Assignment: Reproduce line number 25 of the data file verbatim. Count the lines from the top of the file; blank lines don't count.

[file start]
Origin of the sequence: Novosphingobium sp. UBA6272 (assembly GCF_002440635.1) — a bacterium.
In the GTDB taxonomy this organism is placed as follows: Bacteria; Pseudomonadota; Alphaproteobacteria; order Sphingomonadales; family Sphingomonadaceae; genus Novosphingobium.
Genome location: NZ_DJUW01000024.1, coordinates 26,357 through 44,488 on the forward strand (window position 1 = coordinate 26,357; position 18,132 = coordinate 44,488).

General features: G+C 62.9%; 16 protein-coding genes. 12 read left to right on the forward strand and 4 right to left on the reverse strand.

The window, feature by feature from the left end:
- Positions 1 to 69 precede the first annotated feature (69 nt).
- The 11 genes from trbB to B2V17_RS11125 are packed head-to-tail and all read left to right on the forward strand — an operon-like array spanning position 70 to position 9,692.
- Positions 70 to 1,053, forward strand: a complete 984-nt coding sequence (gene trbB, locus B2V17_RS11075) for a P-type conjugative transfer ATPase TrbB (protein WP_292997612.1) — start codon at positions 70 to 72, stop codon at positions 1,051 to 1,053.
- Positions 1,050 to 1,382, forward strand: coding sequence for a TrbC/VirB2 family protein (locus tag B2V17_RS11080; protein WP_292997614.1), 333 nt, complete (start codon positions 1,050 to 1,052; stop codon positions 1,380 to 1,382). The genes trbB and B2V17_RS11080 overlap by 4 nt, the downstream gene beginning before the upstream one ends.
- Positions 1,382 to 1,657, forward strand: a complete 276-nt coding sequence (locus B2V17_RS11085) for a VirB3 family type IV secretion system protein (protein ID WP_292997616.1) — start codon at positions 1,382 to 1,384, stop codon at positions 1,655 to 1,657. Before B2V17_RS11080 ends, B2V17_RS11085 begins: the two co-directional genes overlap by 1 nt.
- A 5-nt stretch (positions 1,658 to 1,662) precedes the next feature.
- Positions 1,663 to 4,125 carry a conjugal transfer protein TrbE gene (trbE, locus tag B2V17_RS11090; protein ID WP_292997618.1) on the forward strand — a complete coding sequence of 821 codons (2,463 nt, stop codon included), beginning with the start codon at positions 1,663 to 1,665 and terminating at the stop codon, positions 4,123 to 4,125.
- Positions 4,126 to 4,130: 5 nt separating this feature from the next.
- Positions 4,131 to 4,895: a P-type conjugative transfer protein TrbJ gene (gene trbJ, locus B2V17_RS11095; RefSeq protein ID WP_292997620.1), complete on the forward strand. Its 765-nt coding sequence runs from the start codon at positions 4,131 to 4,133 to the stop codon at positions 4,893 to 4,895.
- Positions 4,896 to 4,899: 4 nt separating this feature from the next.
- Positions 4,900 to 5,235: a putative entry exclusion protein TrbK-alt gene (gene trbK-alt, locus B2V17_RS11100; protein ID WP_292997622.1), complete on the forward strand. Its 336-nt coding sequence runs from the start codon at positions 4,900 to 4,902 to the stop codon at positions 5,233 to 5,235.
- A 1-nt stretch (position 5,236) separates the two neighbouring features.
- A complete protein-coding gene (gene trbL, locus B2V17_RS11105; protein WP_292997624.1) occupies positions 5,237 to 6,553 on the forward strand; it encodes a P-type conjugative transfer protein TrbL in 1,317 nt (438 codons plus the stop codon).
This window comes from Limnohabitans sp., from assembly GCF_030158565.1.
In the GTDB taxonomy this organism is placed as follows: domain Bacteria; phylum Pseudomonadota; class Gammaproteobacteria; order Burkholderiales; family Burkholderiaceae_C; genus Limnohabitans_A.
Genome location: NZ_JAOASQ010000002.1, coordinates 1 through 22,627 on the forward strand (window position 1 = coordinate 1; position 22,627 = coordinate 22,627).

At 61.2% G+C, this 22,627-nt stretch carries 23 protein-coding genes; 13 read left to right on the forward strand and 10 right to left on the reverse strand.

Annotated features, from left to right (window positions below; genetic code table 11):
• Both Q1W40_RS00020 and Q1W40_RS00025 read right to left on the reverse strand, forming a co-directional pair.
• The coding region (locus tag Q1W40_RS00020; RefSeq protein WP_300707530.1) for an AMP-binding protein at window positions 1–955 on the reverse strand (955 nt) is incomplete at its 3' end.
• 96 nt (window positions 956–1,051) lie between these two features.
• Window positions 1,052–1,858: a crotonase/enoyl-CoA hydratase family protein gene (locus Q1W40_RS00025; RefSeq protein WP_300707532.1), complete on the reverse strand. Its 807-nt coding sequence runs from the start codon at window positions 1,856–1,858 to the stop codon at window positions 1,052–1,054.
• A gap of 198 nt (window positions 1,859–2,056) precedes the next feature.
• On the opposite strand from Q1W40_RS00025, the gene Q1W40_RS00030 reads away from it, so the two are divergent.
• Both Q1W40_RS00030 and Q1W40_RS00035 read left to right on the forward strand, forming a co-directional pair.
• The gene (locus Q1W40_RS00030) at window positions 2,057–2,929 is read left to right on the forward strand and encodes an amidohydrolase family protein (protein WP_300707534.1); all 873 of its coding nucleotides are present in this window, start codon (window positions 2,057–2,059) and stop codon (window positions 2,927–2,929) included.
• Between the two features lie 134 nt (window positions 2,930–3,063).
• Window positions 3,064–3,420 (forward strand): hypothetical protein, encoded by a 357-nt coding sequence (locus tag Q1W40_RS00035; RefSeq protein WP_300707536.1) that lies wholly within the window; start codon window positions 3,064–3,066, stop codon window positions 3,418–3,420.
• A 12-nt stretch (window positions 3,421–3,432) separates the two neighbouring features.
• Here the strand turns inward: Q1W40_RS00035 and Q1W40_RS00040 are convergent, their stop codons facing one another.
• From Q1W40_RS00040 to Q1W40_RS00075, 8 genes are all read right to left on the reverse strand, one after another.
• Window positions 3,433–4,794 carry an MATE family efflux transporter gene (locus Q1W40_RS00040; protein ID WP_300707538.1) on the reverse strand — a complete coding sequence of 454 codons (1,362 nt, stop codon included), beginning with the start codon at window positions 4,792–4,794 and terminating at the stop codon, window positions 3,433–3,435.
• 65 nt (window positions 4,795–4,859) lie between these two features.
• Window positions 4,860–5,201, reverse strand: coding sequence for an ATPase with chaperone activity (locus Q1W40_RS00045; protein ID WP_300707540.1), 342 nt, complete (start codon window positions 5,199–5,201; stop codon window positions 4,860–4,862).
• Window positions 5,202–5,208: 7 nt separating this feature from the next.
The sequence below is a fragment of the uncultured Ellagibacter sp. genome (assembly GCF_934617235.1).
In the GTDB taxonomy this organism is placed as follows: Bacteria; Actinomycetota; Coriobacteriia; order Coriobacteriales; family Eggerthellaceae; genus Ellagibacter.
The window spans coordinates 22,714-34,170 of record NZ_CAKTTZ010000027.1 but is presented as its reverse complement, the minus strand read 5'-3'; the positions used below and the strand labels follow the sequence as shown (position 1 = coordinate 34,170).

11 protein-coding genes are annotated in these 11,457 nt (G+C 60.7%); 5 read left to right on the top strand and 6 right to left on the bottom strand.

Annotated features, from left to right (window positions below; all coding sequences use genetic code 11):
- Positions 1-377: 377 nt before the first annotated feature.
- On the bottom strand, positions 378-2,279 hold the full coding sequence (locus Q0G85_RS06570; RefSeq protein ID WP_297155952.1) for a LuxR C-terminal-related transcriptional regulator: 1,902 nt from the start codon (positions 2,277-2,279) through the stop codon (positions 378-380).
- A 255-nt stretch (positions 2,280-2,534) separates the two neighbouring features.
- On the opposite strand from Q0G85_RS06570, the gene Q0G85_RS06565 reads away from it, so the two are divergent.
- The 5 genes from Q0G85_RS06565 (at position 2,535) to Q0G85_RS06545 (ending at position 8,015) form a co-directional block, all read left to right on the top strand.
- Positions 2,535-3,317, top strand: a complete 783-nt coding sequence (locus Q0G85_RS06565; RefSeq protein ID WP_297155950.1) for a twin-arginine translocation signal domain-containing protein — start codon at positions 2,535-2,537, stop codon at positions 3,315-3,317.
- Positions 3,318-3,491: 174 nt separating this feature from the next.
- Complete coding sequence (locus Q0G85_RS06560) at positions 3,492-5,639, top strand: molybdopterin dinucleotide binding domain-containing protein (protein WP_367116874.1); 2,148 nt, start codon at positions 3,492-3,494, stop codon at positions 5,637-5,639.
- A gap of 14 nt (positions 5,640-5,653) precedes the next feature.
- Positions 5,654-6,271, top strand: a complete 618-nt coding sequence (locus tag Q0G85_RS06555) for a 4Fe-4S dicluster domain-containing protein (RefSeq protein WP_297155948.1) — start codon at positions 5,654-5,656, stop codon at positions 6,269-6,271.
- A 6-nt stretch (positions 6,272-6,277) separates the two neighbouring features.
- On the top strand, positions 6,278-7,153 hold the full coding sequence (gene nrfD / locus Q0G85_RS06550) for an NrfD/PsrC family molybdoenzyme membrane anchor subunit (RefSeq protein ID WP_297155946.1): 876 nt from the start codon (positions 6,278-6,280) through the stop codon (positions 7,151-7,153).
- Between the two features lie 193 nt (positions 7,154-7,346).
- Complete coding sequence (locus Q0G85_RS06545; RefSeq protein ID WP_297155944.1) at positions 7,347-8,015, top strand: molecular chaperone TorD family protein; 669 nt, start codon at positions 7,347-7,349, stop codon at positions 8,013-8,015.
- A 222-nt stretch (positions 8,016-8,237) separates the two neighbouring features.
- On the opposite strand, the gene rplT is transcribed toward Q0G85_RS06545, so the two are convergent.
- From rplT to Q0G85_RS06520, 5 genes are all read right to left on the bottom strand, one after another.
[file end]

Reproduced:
• The coding region (locus tag Q1W40_RS00020; RefSeq protein WP_300707530.1) for an AMP-binding protein at window positions 1–955 on the reverse strand (955 nt) is incomplete at its 3' end.